Workers sort mixed paper at FCC Environmental Services, 9172 Ley Rd., Thursday, April 7, 2022, in Houston. The company processes recycling for the City of Houston’s Solid Waste Management Department.

A workers sorts plastic by color at FCC Environmental Services, 9172 Ley Rd., Thursday, April 7, 2022, in Houston. The company processes recycling for the City of Houston’s Solid Waste Management Department.

A workers pulls plastic bags as she sorts mixed paper at FCC Environmental Services, 9172 Ley Rd., Thursday, April 7, 2022, in Houston. The company processes recycling for the City of Houston’s Solid Waste Management Department.

Conveyors move recycling materials through FCC Environmental Services, 9172 Ley Rd., Thursday, April 7, 2022, in Houston. The company processes recycling for the City of Houston’s Solid Waste Management Department.

Non-recyclable items such as fire extinguishers, helium and propane tanks are shown at FCC Environmental Services, 9172 Ley Rd., Thursday, April 7, 2022, in Houston. The company processes recycling for the City of Houston’s Solid Waste Management Department. Often non-recyclable items are placed in residential recycle bins.

Workers presort materials to begin the processing at FCC Environmental Services, 9172 Ley Rd., Thursday, April 7, 2022, in Houston. The company processes recycling for the City of Houston’s Solid Waste Management Department.

A fork lift operator moves around at FCC Environmental Services, 9172 Ley Rd., Thursday, April 7, 2022, in Houston. The company processes recycling for the City of Houston’s Solid Waste Management Department.

A fork lift operator moves bales of recycling materials at FCC Environmental Services, 9172 Ley Rd., Thursday, April 7, 2022, in Houston. The company processes recycling for the City of Houston’s Solid Waste Management Department.

A bale of metal cans are shown at FCC Environmental Services, 9172 Ley Rd., Thursday, April 7, 2022, in Houston. The company processes recycling for the City of Houston’s Solid Waste Management Department.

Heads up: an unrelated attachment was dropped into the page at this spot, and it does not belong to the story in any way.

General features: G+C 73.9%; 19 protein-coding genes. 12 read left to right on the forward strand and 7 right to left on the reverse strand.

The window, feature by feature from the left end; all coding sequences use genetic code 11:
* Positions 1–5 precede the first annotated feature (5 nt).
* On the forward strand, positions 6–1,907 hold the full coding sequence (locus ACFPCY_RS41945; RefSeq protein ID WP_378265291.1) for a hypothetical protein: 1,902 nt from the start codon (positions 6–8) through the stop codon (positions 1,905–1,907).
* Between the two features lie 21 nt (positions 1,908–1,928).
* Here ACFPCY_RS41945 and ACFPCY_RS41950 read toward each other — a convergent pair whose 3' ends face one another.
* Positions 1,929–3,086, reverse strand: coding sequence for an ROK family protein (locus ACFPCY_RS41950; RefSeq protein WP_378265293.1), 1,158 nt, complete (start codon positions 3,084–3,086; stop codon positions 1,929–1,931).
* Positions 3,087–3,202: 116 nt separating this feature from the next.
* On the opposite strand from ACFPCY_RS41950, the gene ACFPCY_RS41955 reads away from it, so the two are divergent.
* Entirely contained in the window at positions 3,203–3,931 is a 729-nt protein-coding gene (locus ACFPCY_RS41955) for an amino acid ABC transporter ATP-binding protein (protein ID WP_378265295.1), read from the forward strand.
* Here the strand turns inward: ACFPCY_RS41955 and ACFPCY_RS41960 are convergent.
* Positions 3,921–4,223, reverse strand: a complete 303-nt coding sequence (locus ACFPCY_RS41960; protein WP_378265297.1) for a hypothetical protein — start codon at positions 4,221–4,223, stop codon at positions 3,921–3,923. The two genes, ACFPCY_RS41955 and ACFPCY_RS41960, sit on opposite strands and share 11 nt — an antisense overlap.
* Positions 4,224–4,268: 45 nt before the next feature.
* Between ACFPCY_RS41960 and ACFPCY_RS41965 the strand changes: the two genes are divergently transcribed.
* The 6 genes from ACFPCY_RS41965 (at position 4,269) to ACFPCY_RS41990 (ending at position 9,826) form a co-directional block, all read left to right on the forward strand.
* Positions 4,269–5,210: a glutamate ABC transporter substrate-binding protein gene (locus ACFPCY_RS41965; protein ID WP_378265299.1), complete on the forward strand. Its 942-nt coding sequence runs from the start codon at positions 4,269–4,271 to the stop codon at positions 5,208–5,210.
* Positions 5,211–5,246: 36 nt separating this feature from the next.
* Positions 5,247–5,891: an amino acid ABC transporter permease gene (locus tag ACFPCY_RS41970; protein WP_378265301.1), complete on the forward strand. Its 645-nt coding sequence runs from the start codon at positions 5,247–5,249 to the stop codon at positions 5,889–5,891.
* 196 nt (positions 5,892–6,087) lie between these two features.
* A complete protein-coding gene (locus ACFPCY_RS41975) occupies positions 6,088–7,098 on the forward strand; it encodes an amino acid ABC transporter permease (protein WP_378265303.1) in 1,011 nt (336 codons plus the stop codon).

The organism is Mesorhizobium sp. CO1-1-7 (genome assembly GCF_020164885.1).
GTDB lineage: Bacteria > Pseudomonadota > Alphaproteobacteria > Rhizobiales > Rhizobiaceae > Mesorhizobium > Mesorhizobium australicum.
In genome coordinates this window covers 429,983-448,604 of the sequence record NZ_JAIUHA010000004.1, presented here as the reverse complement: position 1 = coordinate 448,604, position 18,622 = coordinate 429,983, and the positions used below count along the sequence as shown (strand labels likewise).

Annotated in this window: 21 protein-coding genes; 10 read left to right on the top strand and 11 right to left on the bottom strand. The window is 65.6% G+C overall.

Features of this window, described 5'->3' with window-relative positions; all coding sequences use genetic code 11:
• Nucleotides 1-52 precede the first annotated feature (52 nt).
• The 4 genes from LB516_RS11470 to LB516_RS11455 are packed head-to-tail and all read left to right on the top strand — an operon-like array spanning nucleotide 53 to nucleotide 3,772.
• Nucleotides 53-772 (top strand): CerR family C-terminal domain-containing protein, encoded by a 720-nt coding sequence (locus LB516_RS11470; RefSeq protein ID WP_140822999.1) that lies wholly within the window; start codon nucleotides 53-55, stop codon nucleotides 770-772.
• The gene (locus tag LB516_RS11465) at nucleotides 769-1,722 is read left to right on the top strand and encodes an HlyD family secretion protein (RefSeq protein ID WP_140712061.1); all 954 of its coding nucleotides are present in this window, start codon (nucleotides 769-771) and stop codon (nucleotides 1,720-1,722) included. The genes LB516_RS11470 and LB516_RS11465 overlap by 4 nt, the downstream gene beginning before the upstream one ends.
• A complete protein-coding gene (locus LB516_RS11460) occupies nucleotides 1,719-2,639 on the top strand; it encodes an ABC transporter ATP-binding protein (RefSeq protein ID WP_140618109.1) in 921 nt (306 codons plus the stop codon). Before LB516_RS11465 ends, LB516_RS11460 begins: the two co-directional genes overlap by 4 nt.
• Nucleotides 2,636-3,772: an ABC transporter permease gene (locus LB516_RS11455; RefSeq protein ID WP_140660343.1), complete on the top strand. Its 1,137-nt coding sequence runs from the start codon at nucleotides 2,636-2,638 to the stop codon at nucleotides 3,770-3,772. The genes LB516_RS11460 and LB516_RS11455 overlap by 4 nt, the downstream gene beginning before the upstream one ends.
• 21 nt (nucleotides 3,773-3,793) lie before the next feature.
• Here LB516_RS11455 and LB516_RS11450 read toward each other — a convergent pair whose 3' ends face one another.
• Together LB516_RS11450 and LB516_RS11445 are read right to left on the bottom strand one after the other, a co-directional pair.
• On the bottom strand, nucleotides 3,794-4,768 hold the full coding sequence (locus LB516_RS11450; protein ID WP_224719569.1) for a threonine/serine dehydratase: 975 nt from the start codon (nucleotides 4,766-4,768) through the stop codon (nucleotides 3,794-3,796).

A City of Houston Department of Solid Waste Management truck dumps recycling materials at FCC Environmental Services, 9172 Ley Rd., Thursday, April 7, 2022, in Houston. The company processes recycling for the City of Houston’s Solid Waste Management Department.

The whole sorting process takes at most 20 minutes. Nineteen people pluck out non-recyclable items. Two-and-a-half miles of conveyor belts wind through the multi-level facility moving items along.

When enormous holding bins fill up with recyclables, they open onto a final set of conveyor belts. These carry the items toward a machine that compacts them and ties them up with wire like hay bales.

A worker picks out any contamination visible on the outside of these bales, such as a plastic bag that slipped through with the cans. The facility is generally allowed to sell its sorted materials to vendors with up to 3 percent contamination.

Emily Foxhall • emily.foxhall@chron.com • @emfoxhall

Alexandra Kanik • alexandra.kanik@chron.com • @act_rational Kirkland An • kirkland.an@chron.com • @kirkland_an Ken Ellis • ken.ellis@chron.com • @kenduque Jasmine Goldband • jasmine.goldband@chron.com • @fotojaz

Melissa Phillip • melissa.phillip@chron.com • @MPhillip_hc

Gabrielle Banks • Gabrielle.Banks@chron.com • @GabMoBanks

Lily Thomas • lily.thomas@chron.com  • @lbeththomas

Charlie Crixell • charlie.crixell@chron.com • @ccrixell819

Dana Burke • dana.burke@chron.com • @DanaPBurke Tommy Hamzik • tommy.hamzik@chron.com • @T_Hamzik

Emily Foxhall covers the environment for the Houston Chronicle. She joined the paper in 2015 as a suburban reporter. She has documented the city's sprawl while playing a key role in the paper's breaking news and enterprise coverage. Her reconstruction of the Santa Fe High School shooting, along with two other colleagues, won first place for feature writing from the Texas Associated Press Managing Editors. She was part of the Chronicle team that was named a finalist for the Pulitzer Prize for breaking news in 2017 for coverage of Hurricane Harvey. Soon after, she began roaming the state as the Texas Storyteller.

Kirkland An is a data visualization developer for the Houston Chronicle. He performs data analysis, provides graphic visualization and creates interactive projects. Before moving to Texas, he worked in Pittsburgh and Washington, DC. Kirkland graduated from Wheaton College in Illinois with a degree in Political Science and a certificate in Journalism.